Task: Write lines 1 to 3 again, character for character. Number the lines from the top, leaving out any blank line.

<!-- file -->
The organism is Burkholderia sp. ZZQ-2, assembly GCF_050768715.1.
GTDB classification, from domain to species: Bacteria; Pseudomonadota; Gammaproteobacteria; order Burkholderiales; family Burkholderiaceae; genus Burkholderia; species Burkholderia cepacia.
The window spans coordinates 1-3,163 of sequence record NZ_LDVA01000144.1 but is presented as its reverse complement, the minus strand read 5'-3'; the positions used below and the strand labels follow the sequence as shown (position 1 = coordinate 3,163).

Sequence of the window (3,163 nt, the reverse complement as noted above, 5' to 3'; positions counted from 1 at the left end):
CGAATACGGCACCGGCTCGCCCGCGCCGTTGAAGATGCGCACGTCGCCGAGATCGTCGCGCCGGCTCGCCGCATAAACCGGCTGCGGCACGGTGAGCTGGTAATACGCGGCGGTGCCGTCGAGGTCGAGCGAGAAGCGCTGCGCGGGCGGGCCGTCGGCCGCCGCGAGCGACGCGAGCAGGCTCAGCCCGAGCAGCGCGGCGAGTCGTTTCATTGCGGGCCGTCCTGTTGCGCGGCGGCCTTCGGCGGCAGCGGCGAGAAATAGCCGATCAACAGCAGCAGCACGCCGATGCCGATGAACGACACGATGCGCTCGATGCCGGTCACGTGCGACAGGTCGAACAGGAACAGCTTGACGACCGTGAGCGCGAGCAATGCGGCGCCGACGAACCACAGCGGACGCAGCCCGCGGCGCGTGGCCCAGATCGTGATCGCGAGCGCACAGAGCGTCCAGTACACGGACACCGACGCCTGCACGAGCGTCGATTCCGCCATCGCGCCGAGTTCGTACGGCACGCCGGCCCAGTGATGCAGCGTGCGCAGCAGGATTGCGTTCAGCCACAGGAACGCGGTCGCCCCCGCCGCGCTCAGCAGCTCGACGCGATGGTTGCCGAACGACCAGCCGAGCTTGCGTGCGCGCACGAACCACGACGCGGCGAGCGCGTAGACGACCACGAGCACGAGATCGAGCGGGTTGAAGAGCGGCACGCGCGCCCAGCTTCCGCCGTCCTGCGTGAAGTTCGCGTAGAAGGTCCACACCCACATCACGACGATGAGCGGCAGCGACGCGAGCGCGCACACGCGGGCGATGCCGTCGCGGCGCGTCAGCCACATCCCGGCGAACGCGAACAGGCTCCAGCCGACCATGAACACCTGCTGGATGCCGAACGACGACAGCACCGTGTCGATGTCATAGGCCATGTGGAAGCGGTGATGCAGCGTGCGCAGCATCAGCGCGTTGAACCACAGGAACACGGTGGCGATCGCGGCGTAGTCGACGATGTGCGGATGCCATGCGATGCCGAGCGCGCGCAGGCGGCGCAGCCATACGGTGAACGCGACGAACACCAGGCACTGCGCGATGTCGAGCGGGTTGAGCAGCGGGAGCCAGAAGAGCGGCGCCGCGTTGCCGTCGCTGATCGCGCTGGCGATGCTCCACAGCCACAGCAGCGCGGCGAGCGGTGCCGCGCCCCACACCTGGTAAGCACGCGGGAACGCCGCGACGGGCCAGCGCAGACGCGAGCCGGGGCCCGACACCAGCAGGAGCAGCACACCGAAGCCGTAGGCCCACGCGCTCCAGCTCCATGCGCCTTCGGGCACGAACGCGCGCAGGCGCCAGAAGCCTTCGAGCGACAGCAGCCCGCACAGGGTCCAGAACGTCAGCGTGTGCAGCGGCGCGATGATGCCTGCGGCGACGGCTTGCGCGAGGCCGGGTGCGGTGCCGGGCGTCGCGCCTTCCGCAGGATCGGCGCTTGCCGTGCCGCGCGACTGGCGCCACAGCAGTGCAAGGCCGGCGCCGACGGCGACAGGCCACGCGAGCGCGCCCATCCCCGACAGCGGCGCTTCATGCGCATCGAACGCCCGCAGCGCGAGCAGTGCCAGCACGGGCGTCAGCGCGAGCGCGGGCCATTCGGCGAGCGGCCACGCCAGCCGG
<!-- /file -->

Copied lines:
The organism is Burkholderia sp. ZZQ-2, assembly GCF_050768715.1.
GTDB classification, from domain to species: Bacteria; Pseudomonadota; Gammaproteobacteria; order Burkholderiales; family Burkholderiaceae; genus Burkholderia; species Burkholderia cepacia.
The window spans coordinates 1-3,163 of sequence record NZ_LDVA01000144.1 but is presented as its reverse complement, the minus strand read 5'-3'; the positions used below and the strand labels follow the sequence as shown (position 1 = coordinate 3,163).